Thursday, May 7, 2009

Focus - Jessalyn

I did not yet understand the way men suffer and so those were lonely days, when we lived in that house with the walls of red earth. That house with the roof of branches. I bought white dress after white dress; an attempt, I think, to make my body into something that could heal. A cool cup of water to press against your lips. They all looked strange with my skin and hair. White isn't a color I can wear. I learned that. In that house.

When it wasn't at its worst would lie quietly with your arms at your side, pinning down the thin sheet. And I would listen to your breath across the room and drink coffee in the wicker chair beside the window. Smoothing over and over the white cotton across my knees. Sipping very, very slowly. Once you said It's like everything inside of me is out of focus and it comes out through my vision. My sight isn't what's out of focus. It's everything else. It's everything inside.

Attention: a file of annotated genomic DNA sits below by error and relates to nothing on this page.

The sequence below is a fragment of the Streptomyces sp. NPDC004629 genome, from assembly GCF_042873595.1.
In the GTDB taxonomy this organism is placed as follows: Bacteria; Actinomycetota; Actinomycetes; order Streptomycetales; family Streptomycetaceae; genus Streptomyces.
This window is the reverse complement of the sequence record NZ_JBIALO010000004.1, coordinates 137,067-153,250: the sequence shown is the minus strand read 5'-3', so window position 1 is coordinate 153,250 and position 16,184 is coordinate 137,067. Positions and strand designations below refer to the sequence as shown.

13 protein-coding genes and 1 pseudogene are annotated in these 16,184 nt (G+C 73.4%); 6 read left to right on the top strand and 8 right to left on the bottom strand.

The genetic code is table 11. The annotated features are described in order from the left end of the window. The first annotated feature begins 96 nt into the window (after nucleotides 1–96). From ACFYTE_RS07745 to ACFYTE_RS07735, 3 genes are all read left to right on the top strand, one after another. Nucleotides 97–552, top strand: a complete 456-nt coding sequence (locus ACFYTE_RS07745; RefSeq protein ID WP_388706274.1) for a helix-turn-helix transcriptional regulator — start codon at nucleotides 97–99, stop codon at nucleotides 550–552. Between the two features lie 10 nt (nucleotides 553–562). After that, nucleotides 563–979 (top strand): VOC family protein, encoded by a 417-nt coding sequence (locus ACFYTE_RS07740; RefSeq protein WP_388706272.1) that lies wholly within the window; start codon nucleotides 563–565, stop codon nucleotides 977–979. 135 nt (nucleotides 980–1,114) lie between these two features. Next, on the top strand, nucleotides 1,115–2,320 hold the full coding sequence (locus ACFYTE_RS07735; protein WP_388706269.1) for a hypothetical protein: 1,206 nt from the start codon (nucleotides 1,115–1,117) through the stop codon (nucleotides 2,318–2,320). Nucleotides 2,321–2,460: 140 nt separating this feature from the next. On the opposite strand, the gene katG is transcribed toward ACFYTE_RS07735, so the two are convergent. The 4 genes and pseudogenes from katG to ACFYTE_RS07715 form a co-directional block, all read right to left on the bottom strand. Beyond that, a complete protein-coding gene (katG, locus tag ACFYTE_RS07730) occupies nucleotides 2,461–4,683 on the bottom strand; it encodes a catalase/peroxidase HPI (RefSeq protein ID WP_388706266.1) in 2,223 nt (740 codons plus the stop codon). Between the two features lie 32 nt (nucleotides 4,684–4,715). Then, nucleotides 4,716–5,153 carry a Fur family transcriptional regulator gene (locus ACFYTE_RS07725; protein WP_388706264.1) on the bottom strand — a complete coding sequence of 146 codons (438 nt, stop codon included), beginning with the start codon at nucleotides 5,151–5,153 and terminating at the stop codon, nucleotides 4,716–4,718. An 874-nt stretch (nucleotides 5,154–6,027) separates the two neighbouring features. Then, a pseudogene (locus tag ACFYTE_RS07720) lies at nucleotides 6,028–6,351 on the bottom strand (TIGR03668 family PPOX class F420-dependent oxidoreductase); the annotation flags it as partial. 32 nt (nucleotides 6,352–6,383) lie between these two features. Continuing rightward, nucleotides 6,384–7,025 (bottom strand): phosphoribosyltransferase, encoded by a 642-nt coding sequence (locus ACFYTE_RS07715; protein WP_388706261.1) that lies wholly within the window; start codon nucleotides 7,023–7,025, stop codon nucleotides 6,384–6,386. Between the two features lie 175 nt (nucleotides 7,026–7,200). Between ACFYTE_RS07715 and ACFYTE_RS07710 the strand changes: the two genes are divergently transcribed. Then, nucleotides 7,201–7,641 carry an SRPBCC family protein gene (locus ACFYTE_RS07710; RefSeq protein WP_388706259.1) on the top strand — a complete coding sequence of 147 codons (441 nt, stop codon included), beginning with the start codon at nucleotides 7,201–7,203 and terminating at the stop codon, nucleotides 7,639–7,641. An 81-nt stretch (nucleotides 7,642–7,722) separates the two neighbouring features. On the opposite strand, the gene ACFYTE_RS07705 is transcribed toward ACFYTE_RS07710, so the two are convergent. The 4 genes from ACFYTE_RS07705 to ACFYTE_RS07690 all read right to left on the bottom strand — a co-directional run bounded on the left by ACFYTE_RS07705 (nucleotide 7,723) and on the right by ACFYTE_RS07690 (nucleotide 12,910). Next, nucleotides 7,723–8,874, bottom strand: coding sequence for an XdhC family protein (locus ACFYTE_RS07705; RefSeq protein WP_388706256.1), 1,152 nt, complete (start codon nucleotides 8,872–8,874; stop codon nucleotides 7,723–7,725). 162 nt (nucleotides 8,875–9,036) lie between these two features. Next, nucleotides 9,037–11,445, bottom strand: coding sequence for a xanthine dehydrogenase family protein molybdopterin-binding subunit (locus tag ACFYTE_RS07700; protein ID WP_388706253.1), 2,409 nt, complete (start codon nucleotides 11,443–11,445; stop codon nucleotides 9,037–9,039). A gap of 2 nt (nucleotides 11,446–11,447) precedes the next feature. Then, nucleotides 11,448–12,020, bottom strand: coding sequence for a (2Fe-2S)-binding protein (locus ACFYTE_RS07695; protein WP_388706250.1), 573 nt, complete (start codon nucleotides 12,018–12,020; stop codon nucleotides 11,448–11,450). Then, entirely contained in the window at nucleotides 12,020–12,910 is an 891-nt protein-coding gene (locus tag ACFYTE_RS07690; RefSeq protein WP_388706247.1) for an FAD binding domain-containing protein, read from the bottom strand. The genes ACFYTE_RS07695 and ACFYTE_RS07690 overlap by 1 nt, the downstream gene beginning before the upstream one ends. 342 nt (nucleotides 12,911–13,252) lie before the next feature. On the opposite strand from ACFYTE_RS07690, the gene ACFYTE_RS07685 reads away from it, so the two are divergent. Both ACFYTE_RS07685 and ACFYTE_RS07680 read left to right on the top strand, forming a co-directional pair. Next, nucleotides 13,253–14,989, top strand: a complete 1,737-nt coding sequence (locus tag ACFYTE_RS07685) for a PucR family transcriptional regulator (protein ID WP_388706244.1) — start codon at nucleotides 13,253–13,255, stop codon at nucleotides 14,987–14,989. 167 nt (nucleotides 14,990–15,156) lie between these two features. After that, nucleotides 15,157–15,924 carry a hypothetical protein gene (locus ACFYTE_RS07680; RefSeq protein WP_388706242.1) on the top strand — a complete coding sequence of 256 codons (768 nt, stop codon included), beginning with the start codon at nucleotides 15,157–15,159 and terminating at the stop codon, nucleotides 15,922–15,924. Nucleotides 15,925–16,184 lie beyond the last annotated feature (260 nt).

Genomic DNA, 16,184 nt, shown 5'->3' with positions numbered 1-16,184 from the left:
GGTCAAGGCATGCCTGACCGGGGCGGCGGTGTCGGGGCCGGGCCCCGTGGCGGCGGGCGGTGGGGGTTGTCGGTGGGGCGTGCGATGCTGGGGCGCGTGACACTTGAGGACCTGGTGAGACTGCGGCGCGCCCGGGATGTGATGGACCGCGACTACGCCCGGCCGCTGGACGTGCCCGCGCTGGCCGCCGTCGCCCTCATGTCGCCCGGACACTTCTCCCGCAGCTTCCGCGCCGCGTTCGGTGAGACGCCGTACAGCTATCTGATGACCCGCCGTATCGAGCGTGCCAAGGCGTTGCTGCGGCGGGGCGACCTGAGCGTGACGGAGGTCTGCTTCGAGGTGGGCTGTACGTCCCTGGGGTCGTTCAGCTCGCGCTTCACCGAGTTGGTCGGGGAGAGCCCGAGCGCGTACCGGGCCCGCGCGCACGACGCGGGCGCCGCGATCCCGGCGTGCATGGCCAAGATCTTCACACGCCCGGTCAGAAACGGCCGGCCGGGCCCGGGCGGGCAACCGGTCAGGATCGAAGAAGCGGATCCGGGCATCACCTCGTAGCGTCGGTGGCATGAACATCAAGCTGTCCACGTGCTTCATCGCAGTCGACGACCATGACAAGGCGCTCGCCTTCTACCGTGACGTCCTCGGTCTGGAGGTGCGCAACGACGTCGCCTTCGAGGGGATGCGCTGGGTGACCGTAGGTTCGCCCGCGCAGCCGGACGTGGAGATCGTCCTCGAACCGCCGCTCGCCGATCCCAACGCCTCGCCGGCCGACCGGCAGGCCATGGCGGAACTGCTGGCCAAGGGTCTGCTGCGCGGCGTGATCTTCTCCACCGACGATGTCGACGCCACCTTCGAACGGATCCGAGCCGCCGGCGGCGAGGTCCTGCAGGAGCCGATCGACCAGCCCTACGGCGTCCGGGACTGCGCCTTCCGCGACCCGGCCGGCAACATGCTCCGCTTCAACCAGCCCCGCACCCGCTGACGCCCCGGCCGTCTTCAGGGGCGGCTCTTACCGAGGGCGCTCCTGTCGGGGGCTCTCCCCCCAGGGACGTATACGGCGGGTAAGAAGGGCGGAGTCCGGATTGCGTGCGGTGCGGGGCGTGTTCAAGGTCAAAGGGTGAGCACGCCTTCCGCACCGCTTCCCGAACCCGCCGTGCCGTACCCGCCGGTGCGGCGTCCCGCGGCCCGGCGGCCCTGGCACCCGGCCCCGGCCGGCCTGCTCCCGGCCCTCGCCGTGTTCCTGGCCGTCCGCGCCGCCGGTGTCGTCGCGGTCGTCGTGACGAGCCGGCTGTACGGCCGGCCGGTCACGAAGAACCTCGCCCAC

I understood, that I could understand. But even so, your eyes did bleed. When they bled I would scrape the walls of our home and spit on the russet dust I captured in my palm. Mix it thick and salve it across your crusted lashes, until your fluid and the earth were the same dull hue. Then I would joke, Call me your little Christ, call me your female Christ coquette.

Towards the end of things you couldn't sleep any more so neither could I. At dawn I would catch young birds and hold their bodies in my throat, my breath puppeteering their delicate pipes, returning to you with voice of an oriole, or a robin, or goldfinch. Would warble at you with the song of a dead bird. It was something that made the waiting easier. It was what it was. In the end every one of my white dresses was stained with avian blood. They were easier to wear, after that.

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